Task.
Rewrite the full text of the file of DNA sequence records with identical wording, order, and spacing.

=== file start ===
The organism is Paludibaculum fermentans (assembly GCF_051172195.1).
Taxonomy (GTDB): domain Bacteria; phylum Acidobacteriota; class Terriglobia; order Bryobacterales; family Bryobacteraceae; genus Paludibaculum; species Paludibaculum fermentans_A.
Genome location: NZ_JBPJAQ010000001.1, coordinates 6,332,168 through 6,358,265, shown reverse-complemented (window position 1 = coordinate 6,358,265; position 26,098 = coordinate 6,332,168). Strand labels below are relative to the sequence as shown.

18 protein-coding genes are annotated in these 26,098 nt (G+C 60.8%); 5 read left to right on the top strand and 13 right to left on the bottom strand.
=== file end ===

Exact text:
The organism is Paludibaculum fermentans (assembly GCF_051172195.1).
Taxonomy (GTDB): domain Bacteria; phylum Acidobacteriota; class Terriglobia; order Bryobacterales; family Bryobacteraceae; genus Paludibaculum; species Paludibaculum fermentans_A.
Genome location: NZ_JBPJAQ010000001.1, coordinates 6,332,168 through 6,358,265, shown reverse-complemented (window position 1 = coordinate 6,358,265; position 26,098 = coordinate 6,332,168). Strand labels below are relative to the sequence as shown.

18 protein-coding genes are annotated in these 26,098 nt (G+C 60.8%); 5 read left to right on the top strand and 13 right to left on the bottom strand.